A 6697B – Professional Liability ENACTED
Introduced by Assemblymember Helene Weinstein (D), A 6697B amends state law regarding professional liability damages to include: reasonable funeral expenses; reasonable medical care, including but not limited to doctors, nursing, attendant care, treatment, hospitalization of the decedent, and medicines; grief or anguish caused by the decedent's death; loss of love, society, protection, comfort, companionship, and consortium; and loss of nurture, guidance, counsel, advice, training, and education resulting from the decedent's death. Governor Kathy Hochul (D) signed the bill into law June 22.
IN THE NEWS
American Medical Association (AMA) House of Delegates (HOD)
The American College of Surgeons delegation to the AMA HOD introduced and supported a resolution regarding confidentiality of quality assurance (QA) titled, Resolution 254 – Eliminating the Party Statement Exception in Quality Assurance Proceedings.
The Resolution was written in response to a recent legal decision in New York (Siegel v. Snyder) that broadened discoverability of QA proceedings. Previously, only statements proven to have been made by parties to a case (defendants) were discoverable. Since the Snyder ruling, all statements at QA proceedings are discoverable unless they can be proven to not be a defendant’s statement.
As a result, a growing number of medical centers no longer allow physicians who were involved in medical events to share their perspective in QA meetings, greatly diminishing the effectiveness of these sessions and increasing the risk of liability.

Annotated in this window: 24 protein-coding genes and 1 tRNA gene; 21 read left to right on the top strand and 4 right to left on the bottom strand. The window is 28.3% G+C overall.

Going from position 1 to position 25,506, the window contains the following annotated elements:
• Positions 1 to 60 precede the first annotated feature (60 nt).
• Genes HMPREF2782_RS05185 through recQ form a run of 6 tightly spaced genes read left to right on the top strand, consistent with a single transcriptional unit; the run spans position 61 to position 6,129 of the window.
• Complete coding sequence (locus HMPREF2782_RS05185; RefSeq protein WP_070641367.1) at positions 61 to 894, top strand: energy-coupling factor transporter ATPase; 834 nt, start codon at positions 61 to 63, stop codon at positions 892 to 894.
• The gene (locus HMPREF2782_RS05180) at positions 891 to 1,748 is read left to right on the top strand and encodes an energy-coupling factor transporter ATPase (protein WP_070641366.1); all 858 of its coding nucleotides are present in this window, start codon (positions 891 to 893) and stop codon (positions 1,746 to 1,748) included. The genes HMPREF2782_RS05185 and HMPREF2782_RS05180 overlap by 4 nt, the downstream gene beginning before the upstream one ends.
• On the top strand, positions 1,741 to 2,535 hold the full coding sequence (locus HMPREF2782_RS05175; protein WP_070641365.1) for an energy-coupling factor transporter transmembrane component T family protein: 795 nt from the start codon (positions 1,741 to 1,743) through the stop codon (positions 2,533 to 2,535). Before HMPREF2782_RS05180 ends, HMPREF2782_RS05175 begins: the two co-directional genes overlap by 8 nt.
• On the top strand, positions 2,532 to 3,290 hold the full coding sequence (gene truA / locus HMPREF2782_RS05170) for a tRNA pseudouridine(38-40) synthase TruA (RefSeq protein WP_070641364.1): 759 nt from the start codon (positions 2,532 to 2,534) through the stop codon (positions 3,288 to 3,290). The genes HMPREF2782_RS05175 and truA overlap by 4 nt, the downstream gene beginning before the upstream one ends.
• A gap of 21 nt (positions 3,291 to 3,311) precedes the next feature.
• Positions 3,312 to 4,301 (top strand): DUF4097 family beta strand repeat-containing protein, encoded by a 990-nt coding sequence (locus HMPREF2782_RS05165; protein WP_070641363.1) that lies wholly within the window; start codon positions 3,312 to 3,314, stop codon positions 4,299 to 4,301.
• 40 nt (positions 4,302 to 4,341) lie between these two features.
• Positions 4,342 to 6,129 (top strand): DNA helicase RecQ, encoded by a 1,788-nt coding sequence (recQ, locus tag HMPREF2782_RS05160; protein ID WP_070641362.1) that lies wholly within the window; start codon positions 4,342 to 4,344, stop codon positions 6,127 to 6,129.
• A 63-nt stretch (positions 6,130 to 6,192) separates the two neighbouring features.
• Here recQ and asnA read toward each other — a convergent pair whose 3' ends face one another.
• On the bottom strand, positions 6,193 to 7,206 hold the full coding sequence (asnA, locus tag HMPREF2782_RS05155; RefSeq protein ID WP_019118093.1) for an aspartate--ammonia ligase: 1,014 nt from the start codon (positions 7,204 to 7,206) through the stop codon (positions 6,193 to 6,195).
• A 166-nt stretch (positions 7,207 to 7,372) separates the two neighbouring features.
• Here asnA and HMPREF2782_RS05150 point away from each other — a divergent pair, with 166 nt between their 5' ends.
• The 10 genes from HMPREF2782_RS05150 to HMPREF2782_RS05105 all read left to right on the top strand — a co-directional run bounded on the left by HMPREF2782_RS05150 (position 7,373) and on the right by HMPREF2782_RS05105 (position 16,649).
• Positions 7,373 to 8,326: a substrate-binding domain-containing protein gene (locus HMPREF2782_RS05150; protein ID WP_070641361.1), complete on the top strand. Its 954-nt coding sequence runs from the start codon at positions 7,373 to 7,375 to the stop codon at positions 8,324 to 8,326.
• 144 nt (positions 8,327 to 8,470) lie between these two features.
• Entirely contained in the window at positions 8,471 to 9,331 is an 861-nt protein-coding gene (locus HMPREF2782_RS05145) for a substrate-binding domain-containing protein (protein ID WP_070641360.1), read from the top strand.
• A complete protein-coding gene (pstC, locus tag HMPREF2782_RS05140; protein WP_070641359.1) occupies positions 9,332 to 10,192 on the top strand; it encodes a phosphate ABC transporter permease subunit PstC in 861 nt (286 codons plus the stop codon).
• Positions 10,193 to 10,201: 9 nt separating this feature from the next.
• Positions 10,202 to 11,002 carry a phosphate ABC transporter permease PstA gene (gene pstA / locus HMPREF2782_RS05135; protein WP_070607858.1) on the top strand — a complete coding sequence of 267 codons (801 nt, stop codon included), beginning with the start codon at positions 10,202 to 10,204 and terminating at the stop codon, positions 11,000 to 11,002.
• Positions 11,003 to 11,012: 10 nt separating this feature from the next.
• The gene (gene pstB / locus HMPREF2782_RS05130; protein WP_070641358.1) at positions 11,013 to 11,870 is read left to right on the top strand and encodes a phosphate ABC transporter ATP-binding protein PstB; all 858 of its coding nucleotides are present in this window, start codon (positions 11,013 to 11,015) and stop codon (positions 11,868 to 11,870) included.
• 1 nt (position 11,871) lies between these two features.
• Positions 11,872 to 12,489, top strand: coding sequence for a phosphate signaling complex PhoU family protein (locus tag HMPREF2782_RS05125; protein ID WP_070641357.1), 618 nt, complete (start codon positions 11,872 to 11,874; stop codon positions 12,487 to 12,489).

The Resolution asked for two specific things pertaining to this incredibly timely and important shift: 1.) ask the AMA to reaffirm and strengthen its current position to highlight the importance of in support of the QA privilege; and 2.) advocate for the elimination of the Party Statement Exception, which is the root of the loss of speaker protection.
The Resolution received testimony of support in Reference Committee B and the full HOD voted to Adopt. The Resolution had the support of the following groups: American College of Surgeons, American Academy of Otolaryngology – Head and Neck Surgery, American Academy of Orthopaedic Surgeons, American Academy of Ophthalmology, American Society of Plastic Surgeons, the Medical Society for the State of New York, and American Urological Association.
Remote Patient Monitoring
Recent studies are showing the benefits of remote patient monitoring (RPM) as a specific telehealth modality for tracking patient recovery in the comfort of their own home. Coverage during the COVID public health emergency allowed for RPM utilization and study.
Thirty-four state Medicaid programs provide reimbursement for RPM, but most have some type of restriction (must be a home health agency, restricting the clinical conditions and the type of symptoms to be monitored). The Center for Connected Health Policy is tracking RPM telehealth policy at both the state and federal level and can be viewed on their website.
State Legislative Action to Lower Pharmaceutical Costs
The cost of prescription drugs has been a priority for state legislatures across the country in 2023. The National Academy for State Health Policy has a tracker with the latest information on state legislation, including state legislation on pharmacy benefit managers, importation, and consumer cost sharing. View the map here.